All we need is an api that reports on the behavior we want to merchandise. Everyone has a dataset of behavior that we all would share if the social contract was more fair and more opt-in as opposed to opt out. I forecast an api that allows everyone to strip the interface (Google+ Facebook myspace etc.). The end game is really the sign-in and owning the authentication key. That’s actually the holy grail in all these efforts is and where MSFT and APPL are really missing the money train. Users want to make certain data available on a permissions basis – without the clunky and unnecessary middleman platform.
Personally my Facebook news stream looks more and more like my inbox did in 1999. A stream of business news with jokes and personal stories sprinkled in.
Honestly, it is far too easy to extend personal anecdotes about Facebook. It’s a dumb thing to do. People ALWAYS complain loudly when they change it . Still, more features do not make a better experience. Improvements that cause increased complexity are not really improvements as much as they are just changes.
Pre-crime and Gladys Kravitz as Big Brother aside, Facebook isn’t going anywhere. Marketers must adapt. Usage could fall an unimaginable 20-30 % and it wouldn’t matter much. I’m skeptical of more centralization on the web. It rarely works. Something is needed to thread or web presence together but I’m not sure an “entertainment sharing platform” is the thing that will do it. I still expect Yammer and Jive or a competitive equivalent yet to be named to come on strong (because of security) and pull us away from changing our settings on Facebook and put us in control of our communication again. Facebook is an enormous security risk and productivity suck for business. I just can’t see businesses of any size continuing to allow greater access as Facebook grows forward. All that aside, the cost of switching to Google+ is high because the Kid-King has your social record and he’s got no intention of ever giving it back. Migrating your data will be made very difficult. That’s the price of free.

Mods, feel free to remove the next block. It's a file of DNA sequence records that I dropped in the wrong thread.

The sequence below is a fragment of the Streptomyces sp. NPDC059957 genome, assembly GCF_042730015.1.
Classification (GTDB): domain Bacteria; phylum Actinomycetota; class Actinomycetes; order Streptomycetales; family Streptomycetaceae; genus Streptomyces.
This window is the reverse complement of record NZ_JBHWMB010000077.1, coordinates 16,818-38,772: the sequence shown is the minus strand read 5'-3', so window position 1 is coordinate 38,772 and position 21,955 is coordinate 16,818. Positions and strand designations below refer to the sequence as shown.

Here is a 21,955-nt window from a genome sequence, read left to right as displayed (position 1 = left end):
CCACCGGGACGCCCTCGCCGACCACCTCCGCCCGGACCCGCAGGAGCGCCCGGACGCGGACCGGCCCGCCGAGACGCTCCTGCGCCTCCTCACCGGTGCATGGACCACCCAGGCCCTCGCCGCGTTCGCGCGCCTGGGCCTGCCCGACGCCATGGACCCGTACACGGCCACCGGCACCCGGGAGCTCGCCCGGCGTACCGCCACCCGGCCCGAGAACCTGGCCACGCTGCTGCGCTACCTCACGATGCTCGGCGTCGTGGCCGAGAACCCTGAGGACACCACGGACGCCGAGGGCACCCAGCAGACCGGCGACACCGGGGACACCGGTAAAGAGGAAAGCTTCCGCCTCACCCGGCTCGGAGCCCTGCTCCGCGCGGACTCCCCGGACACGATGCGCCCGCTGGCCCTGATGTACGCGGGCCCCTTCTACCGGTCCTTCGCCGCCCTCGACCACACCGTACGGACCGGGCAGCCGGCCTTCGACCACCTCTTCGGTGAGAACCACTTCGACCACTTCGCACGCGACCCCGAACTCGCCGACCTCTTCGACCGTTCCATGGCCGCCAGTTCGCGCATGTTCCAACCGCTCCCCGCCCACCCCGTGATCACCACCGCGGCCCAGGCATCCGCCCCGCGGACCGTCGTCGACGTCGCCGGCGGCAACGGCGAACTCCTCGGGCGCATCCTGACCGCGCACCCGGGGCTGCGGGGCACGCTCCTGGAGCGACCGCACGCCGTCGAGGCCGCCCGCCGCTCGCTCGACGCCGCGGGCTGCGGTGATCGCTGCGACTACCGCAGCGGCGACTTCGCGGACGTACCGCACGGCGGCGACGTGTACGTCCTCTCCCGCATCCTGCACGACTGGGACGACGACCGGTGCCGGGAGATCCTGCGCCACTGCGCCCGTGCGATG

A large, fast migration is unlikely. I anticipate Facebooks demise as death by 1,000 cuts. Slowly, as kids deem Facebook uncool and pick up other tools that are faster, more relevant and more opaque to their parents. That is still at least 5 years away.
For now though, professionally and personally, we’ll suck it up– complain for a few days and then go back to our regularly scheduled posting. I’m looking forward to the next thing.
I know… “Let’s put a contest on social media !!”
Ugh. I hate that. Most of the time it means “let’s get our luke-warm customers to tell us how much they love us.”
No. That idea is just 100% marketing fail.
And yet, there’s this. How come this worked so well?
It works because it’s about the story. The love of the contest– not the love of the brand. Nokia didn’t say “make an ad about us” or “tell us how much you love us” or “make a commercial for us”. They just said “do something cool with our stuff”. They got it. Will it sell phones? Well, they have some issues there. Those issues go beyond brand recognition– no marketing initiative can solve that.
But there is a very straightforward lesson If you want to be successful with a contest in social media. If you wish to maintain the faintest hope of viral success, you simply have to release your vanity and your brand standards and trust in your customers ability to create something people will be interested in and share.
or buy some ads.